Many have the impression that most angel investing happens in Silicon Valley, Boston and New York. I’m here to tell you that angel investing is thriving in many other places across the country.  Case in point: angels in so called “flyover states” without a tradition of venture capital or cities with populations of 100,000.  These locations are creative angel epicenters that are doing special things to be successful.

Over the years, I’ve met many highly successful angels and entrepreneurs from places that may surprise you – Whitefish, MT, College Station, TX and Greenville, SC, among others.  These angels are having a great run, with financial returns to covet and the rewarding feeling of helping to create companies that are meaningful in their communities and states.

Read more: click title or image.



Get your Free Business Plan Template here: http://bit.ly/1aKy7km

Growthink helped me with two business plans. I liked working with Anna Vitale because she was a professional yet personable and that gave me a sense of trust. Keep up the good work.”


Phil Marcu


Via Think Tank M&A
Marc Kneepkens's insight:

Angel investors are everywhere. They are accredited investors who are looking for good returns. They have lots to offer as well: experience, connections, good advice. Pick carefully, present well.

more...
No comment yet.
Rescooped by Marc Kneepkens from High Above the Clouds
Scoop.it!

Start-ups welcome a new wave of female angel investors - Virgin.com

Start-ups welcome a new wave of female angel investors - Virgin.com | Angel Investors Funding | Scoop.it

New research reveals that angel investors are increasing in number, with many of the individuals behind the rise being both female and younger than the current crop… You are reading an article fromtheWomen in business series, to read more about about this you can visit the series homepage.

If you’re a start-up operating in 2015, you will have more opportunity to receive angel investment than ever before. What’s more, there’s an increasing likelihood that your angel will be young and female, details a new report released by the Centre for Entrepreneurs and the UK Business Angels Association.

Women now represent one in seven angel investors, double the rate observed in 2008. Angels are also getting younger - three quarters of angels are aged under 55, with 44% under 45 and 16% under 35 years. In London and the South East the shift is more pronounced, with 46% of angels aged under 45 compared with 37% across the rest of the UK. The news will be warmly welcomed by many in the business community, with the longstanding problem of female entrepreneurs struggling to find investment looking to be tackled in a number of inventive ways as of late. Recognising that some women in business feel alienated by the macho culture and have certain doors closed to them, funding platforms such as Mums Mean Business have looked to provide an answer. To read more, click on title or image.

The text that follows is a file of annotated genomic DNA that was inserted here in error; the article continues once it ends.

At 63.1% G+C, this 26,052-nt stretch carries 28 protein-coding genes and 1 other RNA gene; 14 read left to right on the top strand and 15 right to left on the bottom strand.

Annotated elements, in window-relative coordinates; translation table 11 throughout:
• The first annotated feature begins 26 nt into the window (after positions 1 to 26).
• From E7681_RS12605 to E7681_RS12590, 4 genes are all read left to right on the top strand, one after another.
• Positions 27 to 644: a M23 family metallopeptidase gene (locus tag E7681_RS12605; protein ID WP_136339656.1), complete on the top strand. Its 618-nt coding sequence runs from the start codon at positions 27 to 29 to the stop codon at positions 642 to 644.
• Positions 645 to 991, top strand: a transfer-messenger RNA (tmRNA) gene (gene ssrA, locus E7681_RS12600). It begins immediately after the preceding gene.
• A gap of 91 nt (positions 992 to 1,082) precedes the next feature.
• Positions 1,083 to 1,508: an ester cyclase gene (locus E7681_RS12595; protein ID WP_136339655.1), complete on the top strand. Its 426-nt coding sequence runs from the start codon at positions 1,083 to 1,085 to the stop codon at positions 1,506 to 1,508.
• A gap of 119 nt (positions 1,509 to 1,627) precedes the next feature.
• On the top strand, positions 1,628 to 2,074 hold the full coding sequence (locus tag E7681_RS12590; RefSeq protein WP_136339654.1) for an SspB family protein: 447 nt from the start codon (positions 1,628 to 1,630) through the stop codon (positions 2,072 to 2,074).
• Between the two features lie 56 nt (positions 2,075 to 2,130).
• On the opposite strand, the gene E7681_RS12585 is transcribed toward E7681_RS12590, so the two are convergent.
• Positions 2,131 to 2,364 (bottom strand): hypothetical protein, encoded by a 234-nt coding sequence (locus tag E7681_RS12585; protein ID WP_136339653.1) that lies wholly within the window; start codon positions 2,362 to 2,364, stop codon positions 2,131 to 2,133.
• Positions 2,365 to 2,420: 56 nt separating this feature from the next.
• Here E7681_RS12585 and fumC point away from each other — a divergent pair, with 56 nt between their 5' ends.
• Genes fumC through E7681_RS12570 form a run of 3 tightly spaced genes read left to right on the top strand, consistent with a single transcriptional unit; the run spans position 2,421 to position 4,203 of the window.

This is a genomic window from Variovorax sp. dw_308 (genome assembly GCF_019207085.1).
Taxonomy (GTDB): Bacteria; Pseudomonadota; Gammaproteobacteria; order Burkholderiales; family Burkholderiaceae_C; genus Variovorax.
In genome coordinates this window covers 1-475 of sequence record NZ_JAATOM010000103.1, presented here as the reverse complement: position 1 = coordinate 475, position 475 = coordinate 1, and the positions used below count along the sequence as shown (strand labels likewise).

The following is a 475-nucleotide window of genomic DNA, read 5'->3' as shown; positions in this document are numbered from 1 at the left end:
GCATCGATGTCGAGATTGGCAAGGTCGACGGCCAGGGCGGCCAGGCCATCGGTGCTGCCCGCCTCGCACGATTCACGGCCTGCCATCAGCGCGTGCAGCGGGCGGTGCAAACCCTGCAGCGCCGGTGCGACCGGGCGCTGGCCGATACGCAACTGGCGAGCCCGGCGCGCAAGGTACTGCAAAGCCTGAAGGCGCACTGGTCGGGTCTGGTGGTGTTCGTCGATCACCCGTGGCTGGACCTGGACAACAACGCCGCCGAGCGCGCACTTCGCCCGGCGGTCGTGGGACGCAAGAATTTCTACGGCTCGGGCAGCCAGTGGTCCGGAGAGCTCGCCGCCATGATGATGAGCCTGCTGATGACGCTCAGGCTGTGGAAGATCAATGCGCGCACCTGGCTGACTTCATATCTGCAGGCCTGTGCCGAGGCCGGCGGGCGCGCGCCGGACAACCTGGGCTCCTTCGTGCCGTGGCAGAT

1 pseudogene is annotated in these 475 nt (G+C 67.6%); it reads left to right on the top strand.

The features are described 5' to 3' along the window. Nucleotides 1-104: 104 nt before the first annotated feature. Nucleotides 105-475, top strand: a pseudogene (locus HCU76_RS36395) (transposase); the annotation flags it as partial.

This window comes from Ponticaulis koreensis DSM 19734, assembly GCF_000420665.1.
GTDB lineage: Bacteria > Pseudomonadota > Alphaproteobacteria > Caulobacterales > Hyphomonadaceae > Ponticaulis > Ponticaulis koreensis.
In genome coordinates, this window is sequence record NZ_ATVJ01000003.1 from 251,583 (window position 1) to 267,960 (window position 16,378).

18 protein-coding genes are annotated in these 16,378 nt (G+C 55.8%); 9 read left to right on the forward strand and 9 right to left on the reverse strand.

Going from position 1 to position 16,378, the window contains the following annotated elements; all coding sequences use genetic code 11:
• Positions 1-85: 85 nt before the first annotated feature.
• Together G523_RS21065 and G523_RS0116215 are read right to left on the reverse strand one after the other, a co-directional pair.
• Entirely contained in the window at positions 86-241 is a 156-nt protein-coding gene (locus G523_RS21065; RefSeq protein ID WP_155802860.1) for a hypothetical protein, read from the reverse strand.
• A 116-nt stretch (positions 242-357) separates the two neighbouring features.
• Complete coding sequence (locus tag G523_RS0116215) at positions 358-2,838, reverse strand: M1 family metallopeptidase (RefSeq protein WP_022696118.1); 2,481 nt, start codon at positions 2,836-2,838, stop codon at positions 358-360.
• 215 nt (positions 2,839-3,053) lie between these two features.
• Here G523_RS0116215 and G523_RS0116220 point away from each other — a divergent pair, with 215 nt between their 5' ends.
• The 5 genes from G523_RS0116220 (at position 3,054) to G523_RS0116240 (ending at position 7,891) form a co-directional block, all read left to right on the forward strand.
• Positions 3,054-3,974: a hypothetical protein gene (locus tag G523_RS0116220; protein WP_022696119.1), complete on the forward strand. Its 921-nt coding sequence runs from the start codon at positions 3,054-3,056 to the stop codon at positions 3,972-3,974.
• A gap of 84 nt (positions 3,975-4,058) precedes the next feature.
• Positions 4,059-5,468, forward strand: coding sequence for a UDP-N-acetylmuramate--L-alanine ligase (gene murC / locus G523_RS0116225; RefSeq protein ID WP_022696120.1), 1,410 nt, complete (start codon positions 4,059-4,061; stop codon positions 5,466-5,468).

Get your Free Business Plan Template here: http://bit.ly/1aKy7km

Growthink really understands how to create compelling business plans and raise capital, and Growthink's Capital Raising Products succeed in infusing this knowledge.
-John Morris
Managing Director, GKM Ventures,
Board of Governors, Tech Coast Angels


Via High Above the Clouds
Marc Kneepkens's insight:

Nice evolution in the Angel Investing world.

more...
No comment yet.
Scooped by Marc Kneepkens
Scoop.it!

10 tips to find the right angel investor for your startup

10 tips to find the right angel investor for your startup | Angel Investors Funding | Scoop.it
If you're past the bootstrapping stage for your startup but don't want to fully dive into the venture capital pool, finding an angel investor is a good option to raise money and get some guidance. Here's what to look for in an angel.

Angel investors are people who are there to help entrepreneurs bring their ideas to life. However, for startups getting an angel on board is a difficult process that requires a lot of hustle. Here are some fundraising tips to help you out with that:

1. Choose investors you want to work with: Getting an investor on board is a long­term commitment. Ask yourself if you would enjoy talking with that person on regular basis. If not, move on. The best investors are people you admire or respect for their business background or industry experience. Getting a wrong person on board can harm your company in the long term.